These notes accompany screenings of Elia Kazan’s East of Eden on January 2, 3, and 4 in Theater 3.
From a technical standpoint, East of Eden marked a new departure for Elia Kazan (1909–2003): his first use of color and widescreen, and his most lavish Hollywood production. Kazan felt that he had not fully used the resources of cinema until Panic in the Streets in 1950, even though he had won multiple Oscars for Gentleman’s Agreement in 1947. He believed his use of color in East of Eden was very effective, and the film has the reputation of being one of the most innovative of the early pictures shot in scope. Occasionally this newly acquired technical virtuosity may seem obtrusive, but it also results in the marvelously skillful night scene, in which Julie Harris pursues James Dean into the garden following his rejection by Raymond Massey. Here, Kazan seems to be anticipating Michelangelo Antonioni’s Blow-Up by more than a decade.
As always with Kazan, the performances are superb. (He went on to cast Massey as the star of his 1958 Broadway production of Archibald MacLeish’s J.B., which I managed to see. It also starred Christopher Plummer and Pat Hingle.) Harris, Lois Smith, and Jo Van Fleet (whom Kazan used again in his 1960 masterpiece Wild River), as good as they are, are ultimately little more than props about which Kazan moves James Dean in this most haunting of portrayals. Of the three major roles Dean was to play before he was gone (East of Eden, Rebel without a Cause, Giant), this was the first and the best. Here the Dean screen persona, as we are to remember it, materializes, and surely in the visualization of this magical, mystical, yet all-too-mortal creature there is more than a little directorial legerdemain—Ala-Kazan!
Actually, as Kazan once confided to me, he found Dean a very troubled young man. There seems to be ample evidence for this well before his tragic accident. A doctor whom I visited for treatment recounted the experience of finding the then-unknown actor asleep on a bench across the street from his Fifth Avenue office. And it is hard to imagine another actor from that period who might pose for the famous photo of Dean in which he is up a tree, naked, and fully erect. I’m sure other stories abound, but it is to Kazan’s credit that he managed to mold something so moving and beautiful as Dean’s performance from such volatile, potentially explosive material. As Kazan put it, “Jimmy Dean…had violence in him, he had a hunger within him, and he was himself the boy that he played in the film.” It should come as no surprise that the director who provided signature career achievements to such sexually ambivalent mega-talents as Marlon Brando (A Streetcar Named Desire, On the Waterfront) and Montgomery Clift (Wild River), and whose closest collaborator was Tennessee Williams would have the sensitivity to find genius in Dean, even in an era when Dean’s Oscar competition ranged from macho types like Ernest Borgnine (who won) to James Cagney. In all fairness, Kazan gives much credit for Dean’s performance to Julie Harris, “an angel on our set…she was goodness herself with Dean, kind and patient and everlastingly sympathetic.”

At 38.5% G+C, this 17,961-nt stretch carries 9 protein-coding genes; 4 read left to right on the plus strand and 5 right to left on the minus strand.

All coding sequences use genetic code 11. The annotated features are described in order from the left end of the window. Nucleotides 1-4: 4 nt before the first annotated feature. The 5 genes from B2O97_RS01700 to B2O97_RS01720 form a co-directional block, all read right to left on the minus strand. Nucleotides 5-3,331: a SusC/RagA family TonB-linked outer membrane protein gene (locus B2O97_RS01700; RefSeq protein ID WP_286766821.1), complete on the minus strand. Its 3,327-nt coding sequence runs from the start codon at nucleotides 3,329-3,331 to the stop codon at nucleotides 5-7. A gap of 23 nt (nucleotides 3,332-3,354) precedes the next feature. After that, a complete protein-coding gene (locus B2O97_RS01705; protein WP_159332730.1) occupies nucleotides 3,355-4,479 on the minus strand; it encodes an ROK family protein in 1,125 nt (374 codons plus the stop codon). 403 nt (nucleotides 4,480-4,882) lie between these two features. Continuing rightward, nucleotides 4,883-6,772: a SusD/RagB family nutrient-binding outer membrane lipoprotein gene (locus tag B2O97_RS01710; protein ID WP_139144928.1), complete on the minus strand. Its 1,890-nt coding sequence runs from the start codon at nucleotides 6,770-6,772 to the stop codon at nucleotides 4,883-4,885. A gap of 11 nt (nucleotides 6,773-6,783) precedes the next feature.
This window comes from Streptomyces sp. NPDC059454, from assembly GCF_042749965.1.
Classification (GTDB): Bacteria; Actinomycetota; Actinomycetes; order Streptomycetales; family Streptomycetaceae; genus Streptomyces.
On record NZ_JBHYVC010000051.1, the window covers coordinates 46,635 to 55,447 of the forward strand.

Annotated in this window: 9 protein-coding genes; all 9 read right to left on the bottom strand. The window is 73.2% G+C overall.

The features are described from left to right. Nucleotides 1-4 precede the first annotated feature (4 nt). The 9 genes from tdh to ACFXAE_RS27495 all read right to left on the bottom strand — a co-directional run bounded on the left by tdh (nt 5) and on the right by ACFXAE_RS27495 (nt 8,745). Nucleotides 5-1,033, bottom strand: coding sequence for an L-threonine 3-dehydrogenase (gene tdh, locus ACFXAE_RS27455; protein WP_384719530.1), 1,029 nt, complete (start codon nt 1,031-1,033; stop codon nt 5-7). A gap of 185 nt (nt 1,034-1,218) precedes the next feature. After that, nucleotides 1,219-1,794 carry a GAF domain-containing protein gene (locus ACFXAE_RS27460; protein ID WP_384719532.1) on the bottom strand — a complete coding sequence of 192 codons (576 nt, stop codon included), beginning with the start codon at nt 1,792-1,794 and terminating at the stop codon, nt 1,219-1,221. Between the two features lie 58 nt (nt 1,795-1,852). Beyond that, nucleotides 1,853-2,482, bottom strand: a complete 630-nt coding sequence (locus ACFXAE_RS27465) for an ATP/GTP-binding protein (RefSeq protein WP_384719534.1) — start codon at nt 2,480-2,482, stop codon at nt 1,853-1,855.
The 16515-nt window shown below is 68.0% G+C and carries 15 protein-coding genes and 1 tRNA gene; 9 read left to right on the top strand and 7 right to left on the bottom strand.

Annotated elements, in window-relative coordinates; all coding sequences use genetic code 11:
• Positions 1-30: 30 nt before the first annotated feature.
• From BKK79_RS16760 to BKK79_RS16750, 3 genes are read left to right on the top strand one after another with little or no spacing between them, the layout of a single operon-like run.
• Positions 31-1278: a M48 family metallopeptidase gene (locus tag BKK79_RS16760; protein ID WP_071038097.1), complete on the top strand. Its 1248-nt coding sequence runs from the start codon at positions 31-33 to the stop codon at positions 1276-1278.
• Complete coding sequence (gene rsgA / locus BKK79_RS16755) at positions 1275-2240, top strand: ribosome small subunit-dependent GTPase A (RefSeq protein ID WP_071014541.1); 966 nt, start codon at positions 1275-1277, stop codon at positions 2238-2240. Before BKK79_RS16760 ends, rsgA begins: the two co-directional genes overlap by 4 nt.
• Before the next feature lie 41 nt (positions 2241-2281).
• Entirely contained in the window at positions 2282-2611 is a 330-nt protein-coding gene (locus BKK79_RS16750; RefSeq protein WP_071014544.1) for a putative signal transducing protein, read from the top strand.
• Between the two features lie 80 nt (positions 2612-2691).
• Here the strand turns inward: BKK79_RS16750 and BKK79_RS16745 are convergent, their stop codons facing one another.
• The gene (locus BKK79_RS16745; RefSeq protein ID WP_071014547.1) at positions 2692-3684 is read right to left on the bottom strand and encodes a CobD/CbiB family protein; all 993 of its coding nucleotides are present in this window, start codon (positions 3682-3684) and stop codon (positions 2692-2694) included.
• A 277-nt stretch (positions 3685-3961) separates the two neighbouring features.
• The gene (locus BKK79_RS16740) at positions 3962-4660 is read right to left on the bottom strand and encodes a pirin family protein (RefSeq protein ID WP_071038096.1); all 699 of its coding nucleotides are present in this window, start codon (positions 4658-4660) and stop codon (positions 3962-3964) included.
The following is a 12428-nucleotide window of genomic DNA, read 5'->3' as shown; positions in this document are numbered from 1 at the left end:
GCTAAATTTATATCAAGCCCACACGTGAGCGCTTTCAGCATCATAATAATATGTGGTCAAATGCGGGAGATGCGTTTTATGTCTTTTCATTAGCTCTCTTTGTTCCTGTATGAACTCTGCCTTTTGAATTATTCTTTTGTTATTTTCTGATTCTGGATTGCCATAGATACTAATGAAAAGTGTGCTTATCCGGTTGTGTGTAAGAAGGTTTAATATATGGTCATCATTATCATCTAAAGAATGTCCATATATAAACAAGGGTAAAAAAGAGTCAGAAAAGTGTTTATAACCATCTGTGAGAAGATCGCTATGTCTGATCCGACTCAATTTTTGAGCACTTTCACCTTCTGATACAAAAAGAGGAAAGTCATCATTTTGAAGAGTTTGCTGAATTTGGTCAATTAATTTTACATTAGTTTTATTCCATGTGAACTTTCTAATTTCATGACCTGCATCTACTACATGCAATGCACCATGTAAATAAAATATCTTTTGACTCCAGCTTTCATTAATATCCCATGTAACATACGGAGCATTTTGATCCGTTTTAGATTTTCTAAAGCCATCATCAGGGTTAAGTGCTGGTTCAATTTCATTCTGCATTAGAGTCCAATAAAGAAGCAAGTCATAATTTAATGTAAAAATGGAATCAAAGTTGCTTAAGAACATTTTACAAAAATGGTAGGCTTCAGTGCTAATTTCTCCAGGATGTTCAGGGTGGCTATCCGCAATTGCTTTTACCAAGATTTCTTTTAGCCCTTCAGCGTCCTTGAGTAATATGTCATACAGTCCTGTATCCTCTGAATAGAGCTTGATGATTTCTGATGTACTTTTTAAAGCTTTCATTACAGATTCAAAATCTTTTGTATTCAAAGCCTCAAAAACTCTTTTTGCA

Contributing also, I think, was Kazan’s identification with the material, and with John Steinbeck’s Cal Trask. In a sense, Kazan’s early film mentor was John Ford, his fellow director at Twentieth Century-Fox in the 1940s. Ford’s adaptation of Steinbeck’s The Grapes of Wrath was one of the very greatest films made from a major novel. Even more importantly, East of Eden, in Kazan’s words, “is more personal to me; it is more my own story. One hates one’s father; one rebels against him; finally one cares for him, one recovers oneself, one understands him, one forgives him…one has accepted him.” In my judgment, this qualifies the film as an auteurist masterpiece.